Monday, June 22, 2009

A small box . . . but a great silence

It was good of you to lend me this DVD before you'd had a chance to see it yourself. ‘Into Great Silence’ may be only a small box - but it brought an added dimension to Box Hill

I watched it on the first evening, and I’m glad I did. It affected the whole holiday. Was this really me, choosing not to listen to “The Today Programme” on Radio 4 the following morning?

I was tired when we arrived, I hadn’t realised quite how tired. Exhausted would be a bettter word. Foolishly, I thought that two hours and forty minutes of gentle contemplation in the French Alps would demand nothing of me in return. How wrong I was! But in a strange way, my very exhaustion, the effort needed to ‘participate’ over such a long and intensive period, only heightened the experience. When it finished at 10.15 I felt drained of every ounce of physical energy, but spiritually recharged.

This is not an experience that you want to know about in advance, so I won’t go into any details. Sufficient to say that without using a word of commentary it is the most persuasive personal statement you could hear. Philip Groning spent six months at the monastery, occupying a cell, living each day in a similar fashion to the monks. This is his ‘thank you’ letter - his love letter - to the monastery. Like all true love letters it is immensely tender. It handles its subject with passion, subtlety and gentleness. It rejoices in the smallest detail, it shouts its hymn of praise to God from the snowy peaks to the candle-lit chapel.

I said that I wanted you to come to it unaware of what awaited you, but there is one aspect that I must share. Yes, you go ‘into great silence’, but what the title fails to inform you is that such silence is rich with sound. Without the distraction of human voices you are alert to so much more . . . the tread of sandalled feet on stone floors . . . the varied notes of the different tools engaged in sawing wood . . . the crunch of scissors eating their way through thick fabric . . . the pondorous ticking of a distant clock . . . the gentle rustle of turning pages. . . the whirr of electric clippers moving over shaven scalps as the monks cut each other’s hair . . . the chopping of vegetables in the kitchen . . . and every sound regularly interspersed by the unifying, sonorous pealing of the bells. In winter the only noises come from within, but. with the summer months, the doors and windows are flung open and the resulting inflow of sound is breath-taking - so many birds . . . the rustle of streams . . . heavy spring showers gurgling down roofs and along drain pipes . . . bees . . . insects . . .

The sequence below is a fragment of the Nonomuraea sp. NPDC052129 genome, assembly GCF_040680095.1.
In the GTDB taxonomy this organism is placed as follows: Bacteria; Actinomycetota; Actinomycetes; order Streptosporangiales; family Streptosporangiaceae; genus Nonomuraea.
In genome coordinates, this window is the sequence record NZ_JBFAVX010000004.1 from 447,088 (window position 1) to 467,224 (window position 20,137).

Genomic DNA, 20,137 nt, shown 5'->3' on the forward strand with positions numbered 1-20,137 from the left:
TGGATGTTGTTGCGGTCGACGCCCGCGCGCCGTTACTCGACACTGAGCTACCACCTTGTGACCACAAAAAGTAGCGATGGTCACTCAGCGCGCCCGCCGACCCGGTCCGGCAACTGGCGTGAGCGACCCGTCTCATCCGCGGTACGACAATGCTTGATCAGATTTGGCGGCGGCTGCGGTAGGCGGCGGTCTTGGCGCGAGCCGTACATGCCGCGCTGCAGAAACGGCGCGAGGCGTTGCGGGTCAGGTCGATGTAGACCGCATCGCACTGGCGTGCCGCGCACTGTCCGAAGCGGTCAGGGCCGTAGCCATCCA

And it isn’t just the sound, visually it is quite intoxicating. Philip Groning uses his camera like a paint brush. The strokes are slow and precise, the effect is both profound and dazzling. Imagine a long sequence of Vermeer and Rembrandt paintings coming to life. He lingers lovingly on quiet corners, finds pure poetry in the shadows and brings a divine humanity to the faces of the monks.

At the start, before I was fully immersed, I was taken by the incongruities . . . the very modern watch on a monk’s wrist (why would a monk need a watch?) . . . another monk’s check shirt beneath his habit (if they never went out, how did they buy their undergarments
and their tooth-brushes?) . . . many of the monks wore glasses (how did they get
their eyes tested?) . . . one monk was writing the most beautiful calligraphy in his note-book (with a ballpoint pen?). But this questioning slowly dropped away

‘Into Great Silence’ is a profound, spiritual experience. Watch it as soon as you can . . . you’ll never regret it. Once you’ve allowed the tolling bell and the shadowed cloisters to weave their way into your subconscious, you’ve got them for life. I know that I have.

Oh yes, one more thing . . . there’s a gorgeous touch of sheer exuberance near the end of the film - I won’t say more than that, but don’t miss it!